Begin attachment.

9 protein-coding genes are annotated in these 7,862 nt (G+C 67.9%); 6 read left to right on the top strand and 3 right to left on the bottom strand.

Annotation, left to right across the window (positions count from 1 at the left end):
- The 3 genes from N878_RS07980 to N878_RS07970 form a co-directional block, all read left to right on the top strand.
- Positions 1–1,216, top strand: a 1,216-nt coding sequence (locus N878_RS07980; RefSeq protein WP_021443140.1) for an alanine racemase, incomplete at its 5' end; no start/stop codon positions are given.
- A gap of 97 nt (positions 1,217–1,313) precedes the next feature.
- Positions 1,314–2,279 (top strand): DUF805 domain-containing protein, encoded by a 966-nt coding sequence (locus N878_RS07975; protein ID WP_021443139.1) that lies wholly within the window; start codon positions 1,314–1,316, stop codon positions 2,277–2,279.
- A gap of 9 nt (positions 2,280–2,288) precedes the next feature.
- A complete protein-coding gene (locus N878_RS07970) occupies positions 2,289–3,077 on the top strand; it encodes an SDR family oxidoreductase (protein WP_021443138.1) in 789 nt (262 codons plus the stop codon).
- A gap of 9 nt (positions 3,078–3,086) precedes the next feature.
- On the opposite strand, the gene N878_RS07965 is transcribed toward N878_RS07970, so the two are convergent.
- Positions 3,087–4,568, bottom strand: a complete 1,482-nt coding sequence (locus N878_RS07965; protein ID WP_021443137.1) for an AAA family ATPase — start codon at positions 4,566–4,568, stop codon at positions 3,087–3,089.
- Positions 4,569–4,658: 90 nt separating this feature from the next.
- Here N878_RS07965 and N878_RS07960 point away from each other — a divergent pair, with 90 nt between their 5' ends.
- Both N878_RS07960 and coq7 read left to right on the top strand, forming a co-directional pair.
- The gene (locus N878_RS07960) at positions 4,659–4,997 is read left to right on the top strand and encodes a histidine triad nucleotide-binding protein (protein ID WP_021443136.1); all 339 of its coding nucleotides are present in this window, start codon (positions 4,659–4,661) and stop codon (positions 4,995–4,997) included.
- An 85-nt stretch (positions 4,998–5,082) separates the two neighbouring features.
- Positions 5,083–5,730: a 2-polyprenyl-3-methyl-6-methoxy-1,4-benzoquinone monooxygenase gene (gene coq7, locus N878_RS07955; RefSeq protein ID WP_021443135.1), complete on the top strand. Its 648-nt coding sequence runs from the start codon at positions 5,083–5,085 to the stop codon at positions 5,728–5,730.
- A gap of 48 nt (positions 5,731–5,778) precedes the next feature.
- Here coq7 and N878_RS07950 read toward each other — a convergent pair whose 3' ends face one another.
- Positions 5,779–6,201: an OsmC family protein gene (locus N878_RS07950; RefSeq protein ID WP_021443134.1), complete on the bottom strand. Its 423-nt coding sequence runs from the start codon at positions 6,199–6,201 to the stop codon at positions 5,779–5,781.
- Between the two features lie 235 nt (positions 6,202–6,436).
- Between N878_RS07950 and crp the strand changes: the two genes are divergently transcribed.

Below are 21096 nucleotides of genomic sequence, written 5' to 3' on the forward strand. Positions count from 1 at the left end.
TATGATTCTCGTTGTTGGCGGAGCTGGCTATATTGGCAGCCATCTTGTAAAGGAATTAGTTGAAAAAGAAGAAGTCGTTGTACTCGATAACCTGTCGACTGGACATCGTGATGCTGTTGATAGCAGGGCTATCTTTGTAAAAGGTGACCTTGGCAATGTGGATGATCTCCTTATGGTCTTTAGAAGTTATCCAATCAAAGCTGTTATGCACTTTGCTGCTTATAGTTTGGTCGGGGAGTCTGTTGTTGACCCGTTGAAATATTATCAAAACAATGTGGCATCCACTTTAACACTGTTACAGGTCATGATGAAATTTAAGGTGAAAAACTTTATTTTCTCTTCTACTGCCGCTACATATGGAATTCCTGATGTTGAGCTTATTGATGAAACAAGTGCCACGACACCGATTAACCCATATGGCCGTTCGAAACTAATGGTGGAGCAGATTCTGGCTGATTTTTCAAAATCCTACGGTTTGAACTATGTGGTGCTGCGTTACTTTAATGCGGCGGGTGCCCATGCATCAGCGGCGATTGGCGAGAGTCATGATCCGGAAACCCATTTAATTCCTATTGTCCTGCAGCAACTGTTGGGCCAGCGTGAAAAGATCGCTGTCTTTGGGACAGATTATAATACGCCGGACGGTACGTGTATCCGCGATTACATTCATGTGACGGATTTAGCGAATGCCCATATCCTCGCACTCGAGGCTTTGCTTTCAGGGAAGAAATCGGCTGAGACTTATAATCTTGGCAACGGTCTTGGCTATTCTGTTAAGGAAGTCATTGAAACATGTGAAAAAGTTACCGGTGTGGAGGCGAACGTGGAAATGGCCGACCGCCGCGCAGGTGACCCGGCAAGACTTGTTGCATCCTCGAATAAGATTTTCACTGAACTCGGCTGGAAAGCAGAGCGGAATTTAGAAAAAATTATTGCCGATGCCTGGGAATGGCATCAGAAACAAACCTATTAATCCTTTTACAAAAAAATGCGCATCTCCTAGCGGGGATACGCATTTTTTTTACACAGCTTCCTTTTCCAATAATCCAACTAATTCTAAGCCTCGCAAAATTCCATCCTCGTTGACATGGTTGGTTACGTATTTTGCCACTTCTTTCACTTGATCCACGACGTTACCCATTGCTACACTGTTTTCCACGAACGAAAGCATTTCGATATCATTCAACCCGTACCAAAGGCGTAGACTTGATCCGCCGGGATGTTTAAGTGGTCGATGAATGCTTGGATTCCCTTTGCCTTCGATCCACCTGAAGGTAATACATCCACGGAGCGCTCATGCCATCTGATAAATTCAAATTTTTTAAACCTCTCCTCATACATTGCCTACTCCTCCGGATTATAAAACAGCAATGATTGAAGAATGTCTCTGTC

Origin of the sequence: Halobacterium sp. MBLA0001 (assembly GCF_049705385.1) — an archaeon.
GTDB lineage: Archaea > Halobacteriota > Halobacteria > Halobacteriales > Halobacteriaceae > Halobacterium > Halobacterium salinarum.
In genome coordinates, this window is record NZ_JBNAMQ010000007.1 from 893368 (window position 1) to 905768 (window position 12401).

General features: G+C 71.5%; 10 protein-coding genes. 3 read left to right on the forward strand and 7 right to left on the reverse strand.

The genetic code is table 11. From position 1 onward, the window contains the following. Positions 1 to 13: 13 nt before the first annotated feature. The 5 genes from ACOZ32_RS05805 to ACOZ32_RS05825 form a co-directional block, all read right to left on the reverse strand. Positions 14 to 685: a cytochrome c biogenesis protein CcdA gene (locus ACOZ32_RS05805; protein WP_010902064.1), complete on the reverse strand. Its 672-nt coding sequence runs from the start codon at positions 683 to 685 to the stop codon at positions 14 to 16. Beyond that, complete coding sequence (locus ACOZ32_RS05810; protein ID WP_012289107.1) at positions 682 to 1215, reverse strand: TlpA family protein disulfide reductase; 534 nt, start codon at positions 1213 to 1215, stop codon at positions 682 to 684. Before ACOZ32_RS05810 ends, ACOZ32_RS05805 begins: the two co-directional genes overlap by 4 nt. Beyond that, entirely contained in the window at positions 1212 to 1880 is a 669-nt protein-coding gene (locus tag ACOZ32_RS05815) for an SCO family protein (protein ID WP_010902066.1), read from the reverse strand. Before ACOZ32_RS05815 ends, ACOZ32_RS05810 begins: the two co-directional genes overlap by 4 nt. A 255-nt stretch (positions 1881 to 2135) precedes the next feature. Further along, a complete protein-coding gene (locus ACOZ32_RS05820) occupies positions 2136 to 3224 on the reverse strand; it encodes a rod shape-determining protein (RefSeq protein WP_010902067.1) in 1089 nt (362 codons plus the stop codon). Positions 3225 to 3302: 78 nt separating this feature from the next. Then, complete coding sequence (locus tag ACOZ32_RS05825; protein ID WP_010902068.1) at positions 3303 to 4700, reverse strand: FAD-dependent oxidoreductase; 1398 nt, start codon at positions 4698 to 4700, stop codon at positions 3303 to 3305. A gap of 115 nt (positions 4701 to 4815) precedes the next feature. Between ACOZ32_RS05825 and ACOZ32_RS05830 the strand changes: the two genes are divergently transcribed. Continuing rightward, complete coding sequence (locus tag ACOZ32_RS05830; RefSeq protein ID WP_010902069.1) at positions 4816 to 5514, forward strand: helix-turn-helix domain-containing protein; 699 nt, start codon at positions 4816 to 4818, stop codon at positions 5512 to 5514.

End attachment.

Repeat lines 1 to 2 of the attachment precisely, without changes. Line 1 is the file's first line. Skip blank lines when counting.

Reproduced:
9 protein-coding genes are annotated in these 7,862 nt (G+C 67.9%); 6 read left to right on the top strand and 3 right to left on the bottom strand.

Annotation, left to right across the window (positions count from 1 at the left end):